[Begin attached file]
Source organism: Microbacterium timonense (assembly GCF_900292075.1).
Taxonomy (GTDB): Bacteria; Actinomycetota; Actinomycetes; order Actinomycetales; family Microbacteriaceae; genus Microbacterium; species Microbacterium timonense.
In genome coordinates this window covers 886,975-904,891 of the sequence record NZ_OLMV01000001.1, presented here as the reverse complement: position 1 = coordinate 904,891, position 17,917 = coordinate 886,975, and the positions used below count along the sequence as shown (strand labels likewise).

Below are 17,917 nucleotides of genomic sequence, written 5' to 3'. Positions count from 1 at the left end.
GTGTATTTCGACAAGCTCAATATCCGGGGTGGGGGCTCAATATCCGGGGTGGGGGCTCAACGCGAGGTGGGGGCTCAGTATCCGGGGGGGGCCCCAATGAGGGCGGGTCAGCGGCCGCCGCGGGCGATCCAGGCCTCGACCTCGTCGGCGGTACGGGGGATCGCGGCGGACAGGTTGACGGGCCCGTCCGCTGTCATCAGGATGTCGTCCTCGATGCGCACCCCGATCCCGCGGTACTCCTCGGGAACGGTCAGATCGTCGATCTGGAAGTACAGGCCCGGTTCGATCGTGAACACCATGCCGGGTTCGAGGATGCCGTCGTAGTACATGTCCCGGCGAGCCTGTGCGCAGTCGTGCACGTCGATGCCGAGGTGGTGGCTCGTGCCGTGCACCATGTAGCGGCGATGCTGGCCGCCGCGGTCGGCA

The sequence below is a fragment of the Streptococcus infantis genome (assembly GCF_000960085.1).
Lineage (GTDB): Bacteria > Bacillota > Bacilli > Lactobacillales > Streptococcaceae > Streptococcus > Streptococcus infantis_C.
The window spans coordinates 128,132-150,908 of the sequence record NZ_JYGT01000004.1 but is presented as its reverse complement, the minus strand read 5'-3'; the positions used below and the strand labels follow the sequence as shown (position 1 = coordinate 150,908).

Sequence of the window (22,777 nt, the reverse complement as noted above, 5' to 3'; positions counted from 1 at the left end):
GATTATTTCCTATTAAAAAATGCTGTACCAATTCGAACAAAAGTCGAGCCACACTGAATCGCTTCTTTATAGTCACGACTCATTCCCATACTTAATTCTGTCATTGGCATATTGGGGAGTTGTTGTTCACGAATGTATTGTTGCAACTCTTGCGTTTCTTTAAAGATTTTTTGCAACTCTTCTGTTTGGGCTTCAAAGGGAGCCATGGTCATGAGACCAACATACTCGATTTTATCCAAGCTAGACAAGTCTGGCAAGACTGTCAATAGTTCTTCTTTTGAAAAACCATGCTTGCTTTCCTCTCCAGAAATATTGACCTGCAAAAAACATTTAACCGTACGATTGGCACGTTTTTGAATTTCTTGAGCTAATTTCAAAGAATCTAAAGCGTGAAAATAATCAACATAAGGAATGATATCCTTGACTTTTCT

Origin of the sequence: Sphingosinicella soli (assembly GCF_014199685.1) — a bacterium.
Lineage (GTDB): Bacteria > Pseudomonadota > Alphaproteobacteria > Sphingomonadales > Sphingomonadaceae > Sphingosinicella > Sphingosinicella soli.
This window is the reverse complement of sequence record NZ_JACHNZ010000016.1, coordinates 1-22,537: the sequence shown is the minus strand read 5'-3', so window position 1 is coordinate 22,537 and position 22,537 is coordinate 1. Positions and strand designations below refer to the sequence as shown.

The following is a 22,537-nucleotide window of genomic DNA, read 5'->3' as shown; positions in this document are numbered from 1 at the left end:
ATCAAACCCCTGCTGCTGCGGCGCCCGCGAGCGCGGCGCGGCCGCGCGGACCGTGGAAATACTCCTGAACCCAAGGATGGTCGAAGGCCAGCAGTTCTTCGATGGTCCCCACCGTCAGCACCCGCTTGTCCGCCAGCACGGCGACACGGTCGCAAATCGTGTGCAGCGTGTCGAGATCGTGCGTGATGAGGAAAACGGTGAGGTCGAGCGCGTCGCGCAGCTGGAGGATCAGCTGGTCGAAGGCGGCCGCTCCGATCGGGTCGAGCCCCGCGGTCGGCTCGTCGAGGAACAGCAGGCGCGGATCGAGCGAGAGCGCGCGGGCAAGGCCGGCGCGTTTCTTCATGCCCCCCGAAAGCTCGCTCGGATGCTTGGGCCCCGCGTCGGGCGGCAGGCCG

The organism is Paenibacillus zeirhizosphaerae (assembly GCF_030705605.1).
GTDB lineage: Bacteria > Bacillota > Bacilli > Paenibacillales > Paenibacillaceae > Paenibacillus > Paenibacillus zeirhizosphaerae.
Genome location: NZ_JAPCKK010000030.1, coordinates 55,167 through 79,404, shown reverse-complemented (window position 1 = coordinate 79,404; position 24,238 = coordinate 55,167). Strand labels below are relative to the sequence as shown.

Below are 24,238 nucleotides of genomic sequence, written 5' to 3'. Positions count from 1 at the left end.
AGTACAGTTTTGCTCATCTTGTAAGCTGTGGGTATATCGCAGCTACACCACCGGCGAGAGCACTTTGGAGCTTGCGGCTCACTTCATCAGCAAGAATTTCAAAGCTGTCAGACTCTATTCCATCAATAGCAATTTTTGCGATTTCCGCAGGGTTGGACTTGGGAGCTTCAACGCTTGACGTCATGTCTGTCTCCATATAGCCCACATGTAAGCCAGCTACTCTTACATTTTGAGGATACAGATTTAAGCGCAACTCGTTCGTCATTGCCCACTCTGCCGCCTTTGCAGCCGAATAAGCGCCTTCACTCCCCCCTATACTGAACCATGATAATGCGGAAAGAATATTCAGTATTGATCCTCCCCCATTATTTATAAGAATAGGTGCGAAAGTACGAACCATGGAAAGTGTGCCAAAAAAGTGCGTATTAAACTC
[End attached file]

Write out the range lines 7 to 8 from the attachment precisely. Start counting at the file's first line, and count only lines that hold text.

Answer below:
Lineage (GTDB): Bacteria > Bacillota > Bacilli > Lactobacillales > Streptococcaceae > Streptococcus > Streptococcus infantis_C.
The window spans coordinates 128,132-150,908 of the sequence record NZ_JYGT01000004.1 but is presented as its reverse complement, the minus strand read 5'-3'; the positions used below and the strand labels follow the sequence as shown (position 1 = coordinate 150,908).